Growing up, Tyler Bienvenu had no desire to work in the kitchen. In fact, he had a full scholarship to Penn State lined up and had been working his way to playing professional hockey.
But like most things in life, it didn't exactly turn out as planned.
Bienvenu was raised in one of Miami's most legendary restaurants, Joe's Stone Crab, where he now serves as sous chef and head meat cutter. Bienvenu's father is Andre Bienvenu, who has been Joe's executive chef since 1999 — the restaurant's first and only ever executive chef in its more than 100 years in business.
"People always told me I was going to be just like my dad," Bienvenu recalls. "I said ‘hell no, I don't want anything to do with that.' We laugh about that now."
During his off time between hockey seasons in his late teens Bienvenu's father put him to work in the Joe's Stone Crab kitchen, and this was when he says everything started to click. Before long the passion for the kitchen took over and he decided trade in his hockey stick for a set of kitchen knives and worked his way up in the ranks at Joe's.
While Bienvenu has no formal culinary school training, he has staged and interned at an impressive list of restaurants that includes Eleven Madison Park, the French Laundry, and Morimoto's Napa Valley outpost, and was even recipient of the Lettuce Entertain You's culinary scholarship, all by the age of 23.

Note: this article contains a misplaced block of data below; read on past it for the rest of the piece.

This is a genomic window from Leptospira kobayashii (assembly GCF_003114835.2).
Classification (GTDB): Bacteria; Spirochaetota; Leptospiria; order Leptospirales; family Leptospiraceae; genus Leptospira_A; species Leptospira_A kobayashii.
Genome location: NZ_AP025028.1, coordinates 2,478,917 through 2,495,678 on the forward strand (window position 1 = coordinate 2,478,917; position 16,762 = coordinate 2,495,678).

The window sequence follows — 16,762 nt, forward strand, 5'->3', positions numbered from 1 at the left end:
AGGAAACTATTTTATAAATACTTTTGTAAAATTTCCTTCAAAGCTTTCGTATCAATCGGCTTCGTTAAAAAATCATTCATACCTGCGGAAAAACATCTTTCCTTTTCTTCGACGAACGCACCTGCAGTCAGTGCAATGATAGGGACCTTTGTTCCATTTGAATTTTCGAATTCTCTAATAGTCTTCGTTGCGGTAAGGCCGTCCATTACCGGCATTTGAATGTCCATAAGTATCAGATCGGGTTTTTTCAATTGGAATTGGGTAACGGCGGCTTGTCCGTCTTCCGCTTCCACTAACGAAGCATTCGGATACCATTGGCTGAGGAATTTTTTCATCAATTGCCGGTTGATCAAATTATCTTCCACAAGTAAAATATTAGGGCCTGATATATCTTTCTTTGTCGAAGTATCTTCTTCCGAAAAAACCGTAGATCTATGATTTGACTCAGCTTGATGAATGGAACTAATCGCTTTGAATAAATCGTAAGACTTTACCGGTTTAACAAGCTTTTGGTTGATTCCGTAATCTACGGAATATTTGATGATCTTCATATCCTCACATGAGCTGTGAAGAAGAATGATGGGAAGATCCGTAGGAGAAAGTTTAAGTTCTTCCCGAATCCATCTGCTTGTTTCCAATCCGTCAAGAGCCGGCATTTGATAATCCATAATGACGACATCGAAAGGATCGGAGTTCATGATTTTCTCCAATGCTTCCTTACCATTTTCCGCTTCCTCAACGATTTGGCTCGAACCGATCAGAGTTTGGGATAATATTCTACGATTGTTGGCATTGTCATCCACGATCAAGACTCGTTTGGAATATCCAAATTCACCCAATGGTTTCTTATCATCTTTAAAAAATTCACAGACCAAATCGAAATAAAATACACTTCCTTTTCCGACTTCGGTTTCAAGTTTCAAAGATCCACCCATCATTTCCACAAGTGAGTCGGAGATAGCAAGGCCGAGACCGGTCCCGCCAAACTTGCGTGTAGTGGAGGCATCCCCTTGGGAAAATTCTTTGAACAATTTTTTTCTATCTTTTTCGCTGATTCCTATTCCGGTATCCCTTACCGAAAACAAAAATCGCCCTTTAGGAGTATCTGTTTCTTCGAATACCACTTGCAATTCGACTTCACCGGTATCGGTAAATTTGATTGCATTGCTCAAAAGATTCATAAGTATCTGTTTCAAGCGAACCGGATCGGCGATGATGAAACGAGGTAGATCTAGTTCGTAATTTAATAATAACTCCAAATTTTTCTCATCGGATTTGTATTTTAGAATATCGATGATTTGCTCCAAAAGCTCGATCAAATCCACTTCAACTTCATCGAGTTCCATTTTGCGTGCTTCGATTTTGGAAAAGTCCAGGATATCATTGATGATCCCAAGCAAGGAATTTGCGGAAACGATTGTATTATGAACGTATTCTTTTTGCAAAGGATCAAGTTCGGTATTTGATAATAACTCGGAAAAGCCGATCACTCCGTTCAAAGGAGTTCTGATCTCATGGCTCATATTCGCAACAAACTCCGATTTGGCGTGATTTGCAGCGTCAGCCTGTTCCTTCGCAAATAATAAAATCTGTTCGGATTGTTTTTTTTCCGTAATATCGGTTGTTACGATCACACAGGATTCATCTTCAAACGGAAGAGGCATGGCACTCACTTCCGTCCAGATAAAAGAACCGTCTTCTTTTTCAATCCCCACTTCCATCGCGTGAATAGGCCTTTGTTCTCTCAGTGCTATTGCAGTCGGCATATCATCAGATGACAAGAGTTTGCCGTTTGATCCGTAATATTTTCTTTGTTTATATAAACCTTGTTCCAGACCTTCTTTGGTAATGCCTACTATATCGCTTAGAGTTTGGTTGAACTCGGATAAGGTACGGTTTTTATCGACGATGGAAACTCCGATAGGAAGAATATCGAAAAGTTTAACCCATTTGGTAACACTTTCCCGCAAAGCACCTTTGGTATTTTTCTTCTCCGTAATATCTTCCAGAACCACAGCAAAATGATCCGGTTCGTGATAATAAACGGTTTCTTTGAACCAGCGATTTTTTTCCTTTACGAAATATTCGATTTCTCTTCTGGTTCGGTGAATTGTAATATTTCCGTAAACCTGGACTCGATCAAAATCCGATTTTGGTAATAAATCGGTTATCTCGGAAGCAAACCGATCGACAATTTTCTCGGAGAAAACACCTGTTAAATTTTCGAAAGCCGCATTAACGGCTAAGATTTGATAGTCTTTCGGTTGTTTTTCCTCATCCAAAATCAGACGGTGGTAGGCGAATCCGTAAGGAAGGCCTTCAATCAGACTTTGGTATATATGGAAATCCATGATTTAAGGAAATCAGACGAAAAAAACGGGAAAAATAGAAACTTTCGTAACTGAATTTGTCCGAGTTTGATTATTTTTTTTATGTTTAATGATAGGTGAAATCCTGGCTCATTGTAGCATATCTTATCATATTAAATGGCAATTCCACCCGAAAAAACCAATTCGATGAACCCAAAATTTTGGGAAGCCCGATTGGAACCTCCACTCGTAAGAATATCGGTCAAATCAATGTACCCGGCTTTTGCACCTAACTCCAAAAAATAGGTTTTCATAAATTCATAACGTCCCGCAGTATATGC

He traded in his hockey stick for a set of kitchen knives
So how does a young chef put his touch on a menu that has stayed pretty much the same over the past century? Bienvenu says a little bit at a time — in order to avoid "backlash" from loyal patrons — with a focus on fresh ingredients and expanding the restaurant's meat program.
And the Joe's customers have been receptive to the change.
"When my dad started, 80 percent of the restaurant's sales came from stone crabs," says Bienvenu. "Right now it's only 30 percent ,so it's becoming more and more an a la carte kitchen. We want to be known for more than just stone crabs, we want to be known for some of the best steak in the city."
He now oversees the entire meat program at Joe's, making sure that each piece served is from cattle that was bred and raised in Florida, sourcing his product from Central Florida's Buckhead Beef and helping to facilitate a strong partnership between Joe's and the farm.
Joe's is still famously owned and operated by founder Joe Weiss's family, namely great-grandson Stephen Sawitz and Joe's granddaughter Jo Ann Bass, and the ownership is where Bienvenu ultimately credits his success.
"I don't know what's next or what might be coming, but I'm really grateful for the family here," he adds. "I handle the most expensive protein in the building and they trust me enough to handle it and create these different programs. They are the ones that have allowed me to grow so quickly."